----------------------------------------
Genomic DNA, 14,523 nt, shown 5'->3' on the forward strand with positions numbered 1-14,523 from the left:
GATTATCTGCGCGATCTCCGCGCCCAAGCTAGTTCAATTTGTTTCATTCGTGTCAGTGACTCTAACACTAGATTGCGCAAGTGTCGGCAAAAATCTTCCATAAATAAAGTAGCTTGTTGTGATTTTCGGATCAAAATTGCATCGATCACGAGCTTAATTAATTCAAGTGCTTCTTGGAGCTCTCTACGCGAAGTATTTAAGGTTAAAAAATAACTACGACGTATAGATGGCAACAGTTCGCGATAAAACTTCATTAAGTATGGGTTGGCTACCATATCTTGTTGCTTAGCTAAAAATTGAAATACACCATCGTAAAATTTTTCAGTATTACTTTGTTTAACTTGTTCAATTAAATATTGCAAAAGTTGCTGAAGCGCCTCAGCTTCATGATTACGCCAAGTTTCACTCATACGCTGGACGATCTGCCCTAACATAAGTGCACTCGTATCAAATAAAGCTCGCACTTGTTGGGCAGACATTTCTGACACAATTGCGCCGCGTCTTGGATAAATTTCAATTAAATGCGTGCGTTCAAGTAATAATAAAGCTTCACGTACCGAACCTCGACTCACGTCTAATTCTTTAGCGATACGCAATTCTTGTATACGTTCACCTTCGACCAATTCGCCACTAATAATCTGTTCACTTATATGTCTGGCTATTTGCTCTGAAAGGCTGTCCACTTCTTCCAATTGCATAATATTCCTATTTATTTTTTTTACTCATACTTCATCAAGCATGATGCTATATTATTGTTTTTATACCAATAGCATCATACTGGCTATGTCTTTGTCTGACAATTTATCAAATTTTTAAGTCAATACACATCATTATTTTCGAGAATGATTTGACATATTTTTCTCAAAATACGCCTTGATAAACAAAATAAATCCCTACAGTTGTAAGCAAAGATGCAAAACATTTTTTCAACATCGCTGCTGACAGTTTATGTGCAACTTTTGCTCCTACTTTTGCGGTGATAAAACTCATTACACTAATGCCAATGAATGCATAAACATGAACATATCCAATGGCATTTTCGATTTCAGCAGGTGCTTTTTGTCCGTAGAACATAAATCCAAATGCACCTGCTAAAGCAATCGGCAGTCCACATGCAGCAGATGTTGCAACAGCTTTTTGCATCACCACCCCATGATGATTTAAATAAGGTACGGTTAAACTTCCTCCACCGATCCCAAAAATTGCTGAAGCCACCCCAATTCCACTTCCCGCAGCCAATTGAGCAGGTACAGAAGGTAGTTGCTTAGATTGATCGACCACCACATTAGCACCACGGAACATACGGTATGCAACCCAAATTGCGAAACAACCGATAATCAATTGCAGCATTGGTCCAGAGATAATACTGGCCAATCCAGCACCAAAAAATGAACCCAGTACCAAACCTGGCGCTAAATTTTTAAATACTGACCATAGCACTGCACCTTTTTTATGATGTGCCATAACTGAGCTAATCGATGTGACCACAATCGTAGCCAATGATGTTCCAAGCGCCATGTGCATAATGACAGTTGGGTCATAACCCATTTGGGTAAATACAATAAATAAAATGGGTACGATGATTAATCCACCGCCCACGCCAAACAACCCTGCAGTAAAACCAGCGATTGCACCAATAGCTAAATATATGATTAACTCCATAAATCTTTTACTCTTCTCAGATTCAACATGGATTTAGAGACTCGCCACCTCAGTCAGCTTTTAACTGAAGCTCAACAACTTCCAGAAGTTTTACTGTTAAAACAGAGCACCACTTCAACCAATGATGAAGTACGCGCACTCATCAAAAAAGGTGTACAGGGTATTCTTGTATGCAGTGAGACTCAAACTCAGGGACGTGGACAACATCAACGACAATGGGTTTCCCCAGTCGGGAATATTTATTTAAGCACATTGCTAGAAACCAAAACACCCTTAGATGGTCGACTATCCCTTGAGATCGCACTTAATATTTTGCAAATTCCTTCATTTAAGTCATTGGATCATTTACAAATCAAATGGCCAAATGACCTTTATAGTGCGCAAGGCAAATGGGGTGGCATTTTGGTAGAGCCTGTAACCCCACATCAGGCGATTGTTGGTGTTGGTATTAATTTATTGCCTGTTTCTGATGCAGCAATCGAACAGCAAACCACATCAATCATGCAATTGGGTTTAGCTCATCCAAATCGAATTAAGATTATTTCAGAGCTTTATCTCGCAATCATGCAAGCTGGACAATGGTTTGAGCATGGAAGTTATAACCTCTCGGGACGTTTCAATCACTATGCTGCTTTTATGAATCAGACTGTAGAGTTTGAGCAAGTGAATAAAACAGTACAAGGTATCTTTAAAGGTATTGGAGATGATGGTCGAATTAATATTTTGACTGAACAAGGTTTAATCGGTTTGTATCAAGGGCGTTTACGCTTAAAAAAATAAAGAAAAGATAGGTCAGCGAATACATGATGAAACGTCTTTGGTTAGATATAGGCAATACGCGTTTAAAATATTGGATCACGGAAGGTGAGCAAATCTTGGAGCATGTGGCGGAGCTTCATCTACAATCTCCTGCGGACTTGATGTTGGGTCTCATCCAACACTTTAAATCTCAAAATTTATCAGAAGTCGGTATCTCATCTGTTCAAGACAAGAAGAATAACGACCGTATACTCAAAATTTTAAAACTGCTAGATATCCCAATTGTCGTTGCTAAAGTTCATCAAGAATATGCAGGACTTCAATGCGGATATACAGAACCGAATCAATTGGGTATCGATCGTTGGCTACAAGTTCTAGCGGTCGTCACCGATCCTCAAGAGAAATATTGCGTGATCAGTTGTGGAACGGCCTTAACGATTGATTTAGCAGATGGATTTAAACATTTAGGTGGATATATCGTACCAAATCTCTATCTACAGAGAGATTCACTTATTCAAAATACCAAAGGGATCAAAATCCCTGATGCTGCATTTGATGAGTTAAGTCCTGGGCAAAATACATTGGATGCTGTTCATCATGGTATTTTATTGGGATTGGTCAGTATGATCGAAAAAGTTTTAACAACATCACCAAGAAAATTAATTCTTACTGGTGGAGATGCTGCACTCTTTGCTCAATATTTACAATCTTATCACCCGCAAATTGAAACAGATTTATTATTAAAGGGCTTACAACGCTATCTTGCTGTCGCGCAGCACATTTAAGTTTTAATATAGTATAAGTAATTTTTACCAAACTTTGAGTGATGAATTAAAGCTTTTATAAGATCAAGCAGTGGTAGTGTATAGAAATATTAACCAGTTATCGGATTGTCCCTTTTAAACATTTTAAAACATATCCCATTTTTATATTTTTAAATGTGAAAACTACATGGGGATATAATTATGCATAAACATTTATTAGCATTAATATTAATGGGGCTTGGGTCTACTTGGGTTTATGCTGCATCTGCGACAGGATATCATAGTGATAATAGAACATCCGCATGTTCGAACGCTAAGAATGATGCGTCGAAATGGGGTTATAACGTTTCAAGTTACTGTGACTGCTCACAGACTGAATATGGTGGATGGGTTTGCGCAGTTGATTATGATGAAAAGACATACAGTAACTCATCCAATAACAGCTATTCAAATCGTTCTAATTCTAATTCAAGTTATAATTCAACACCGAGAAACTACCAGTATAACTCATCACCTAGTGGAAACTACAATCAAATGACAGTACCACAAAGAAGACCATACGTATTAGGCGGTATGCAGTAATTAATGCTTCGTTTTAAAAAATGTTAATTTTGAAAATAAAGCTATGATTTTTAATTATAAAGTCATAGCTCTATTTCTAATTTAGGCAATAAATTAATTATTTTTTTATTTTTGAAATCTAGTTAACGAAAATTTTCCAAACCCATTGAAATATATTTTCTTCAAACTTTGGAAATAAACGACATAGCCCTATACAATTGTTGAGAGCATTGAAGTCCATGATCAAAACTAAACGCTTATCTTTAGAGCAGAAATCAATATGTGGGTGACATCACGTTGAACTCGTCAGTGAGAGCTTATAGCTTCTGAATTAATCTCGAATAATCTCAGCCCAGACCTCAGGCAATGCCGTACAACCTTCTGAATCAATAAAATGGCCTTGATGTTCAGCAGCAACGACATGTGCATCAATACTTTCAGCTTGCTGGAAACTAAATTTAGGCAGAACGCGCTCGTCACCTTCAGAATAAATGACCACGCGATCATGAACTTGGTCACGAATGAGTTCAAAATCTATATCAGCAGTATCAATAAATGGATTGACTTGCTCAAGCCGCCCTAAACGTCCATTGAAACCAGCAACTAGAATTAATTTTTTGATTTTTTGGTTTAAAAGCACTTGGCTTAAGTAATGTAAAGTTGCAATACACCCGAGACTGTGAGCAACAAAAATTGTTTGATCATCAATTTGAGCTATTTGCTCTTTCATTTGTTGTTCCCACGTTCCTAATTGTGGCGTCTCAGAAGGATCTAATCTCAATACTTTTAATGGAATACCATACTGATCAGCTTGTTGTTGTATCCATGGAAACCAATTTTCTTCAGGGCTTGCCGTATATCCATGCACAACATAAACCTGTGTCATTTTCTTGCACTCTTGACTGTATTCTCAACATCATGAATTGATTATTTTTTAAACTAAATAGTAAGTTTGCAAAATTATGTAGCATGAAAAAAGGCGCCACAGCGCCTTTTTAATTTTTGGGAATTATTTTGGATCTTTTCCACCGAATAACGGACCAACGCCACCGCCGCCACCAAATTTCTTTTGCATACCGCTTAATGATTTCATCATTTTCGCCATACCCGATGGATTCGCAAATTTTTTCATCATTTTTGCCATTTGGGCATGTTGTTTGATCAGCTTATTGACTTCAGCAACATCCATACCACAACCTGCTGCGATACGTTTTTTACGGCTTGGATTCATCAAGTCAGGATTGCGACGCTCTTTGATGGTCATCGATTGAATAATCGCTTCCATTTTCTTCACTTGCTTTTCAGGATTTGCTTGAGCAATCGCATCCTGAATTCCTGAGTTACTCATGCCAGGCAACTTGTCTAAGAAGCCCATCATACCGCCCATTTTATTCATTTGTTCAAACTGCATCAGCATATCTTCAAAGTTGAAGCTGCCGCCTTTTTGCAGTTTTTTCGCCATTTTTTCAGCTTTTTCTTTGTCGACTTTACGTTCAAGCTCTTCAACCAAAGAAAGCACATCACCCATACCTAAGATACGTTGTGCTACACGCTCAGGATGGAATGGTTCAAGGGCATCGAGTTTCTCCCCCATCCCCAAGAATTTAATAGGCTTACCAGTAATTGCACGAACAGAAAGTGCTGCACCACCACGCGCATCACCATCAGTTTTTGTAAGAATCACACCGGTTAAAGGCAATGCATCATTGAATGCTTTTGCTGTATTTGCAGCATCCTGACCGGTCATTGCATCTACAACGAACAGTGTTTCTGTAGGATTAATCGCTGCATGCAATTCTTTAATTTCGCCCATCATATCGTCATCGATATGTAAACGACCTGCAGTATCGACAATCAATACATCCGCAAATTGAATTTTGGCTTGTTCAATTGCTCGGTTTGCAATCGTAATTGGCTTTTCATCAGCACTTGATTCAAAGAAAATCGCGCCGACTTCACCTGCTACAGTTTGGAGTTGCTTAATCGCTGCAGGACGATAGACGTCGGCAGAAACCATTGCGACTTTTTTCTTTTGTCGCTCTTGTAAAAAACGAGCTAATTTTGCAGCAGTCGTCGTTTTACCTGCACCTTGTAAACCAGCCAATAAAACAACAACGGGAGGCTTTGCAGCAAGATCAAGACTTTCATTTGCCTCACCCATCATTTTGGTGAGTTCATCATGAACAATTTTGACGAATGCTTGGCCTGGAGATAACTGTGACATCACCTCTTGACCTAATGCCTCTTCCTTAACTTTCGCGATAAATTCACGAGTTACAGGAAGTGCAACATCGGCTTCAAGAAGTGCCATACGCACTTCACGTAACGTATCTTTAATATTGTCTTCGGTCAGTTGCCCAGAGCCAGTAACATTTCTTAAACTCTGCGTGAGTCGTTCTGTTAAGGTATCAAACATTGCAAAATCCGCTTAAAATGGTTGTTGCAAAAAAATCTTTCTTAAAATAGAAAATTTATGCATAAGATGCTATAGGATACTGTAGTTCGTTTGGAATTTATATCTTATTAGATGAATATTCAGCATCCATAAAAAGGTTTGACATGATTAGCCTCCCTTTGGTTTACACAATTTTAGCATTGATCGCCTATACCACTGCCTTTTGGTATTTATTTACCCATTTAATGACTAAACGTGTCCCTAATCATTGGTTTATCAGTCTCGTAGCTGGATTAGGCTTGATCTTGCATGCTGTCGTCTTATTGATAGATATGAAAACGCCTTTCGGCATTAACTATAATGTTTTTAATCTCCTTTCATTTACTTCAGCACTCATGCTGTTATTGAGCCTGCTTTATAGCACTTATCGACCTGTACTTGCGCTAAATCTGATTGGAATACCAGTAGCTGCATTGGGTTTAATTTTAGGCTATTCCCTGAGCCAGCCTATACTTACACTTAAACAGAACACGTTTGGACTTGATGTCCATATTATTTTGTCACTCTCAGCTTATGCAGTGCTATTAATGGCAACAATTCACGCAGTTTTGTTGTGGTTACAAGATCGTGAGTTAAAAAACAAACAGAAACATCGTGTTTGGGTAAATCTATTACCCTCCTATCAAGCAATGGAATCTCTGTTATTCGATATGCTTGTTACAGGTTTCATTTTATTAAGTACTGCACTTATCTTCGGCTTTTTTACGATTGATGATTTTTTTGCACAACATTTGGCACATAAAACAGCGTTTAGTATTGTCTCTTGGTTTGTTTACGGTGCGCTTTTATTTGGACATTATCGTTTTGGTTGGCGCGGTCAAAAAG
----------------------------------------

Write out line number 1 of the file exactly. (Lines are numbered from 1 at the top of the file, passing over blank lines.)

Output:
Genomic DNA, 14,523 nt, shown 5'->3' on the forward strand with positions numbered 1-14,523 from the left: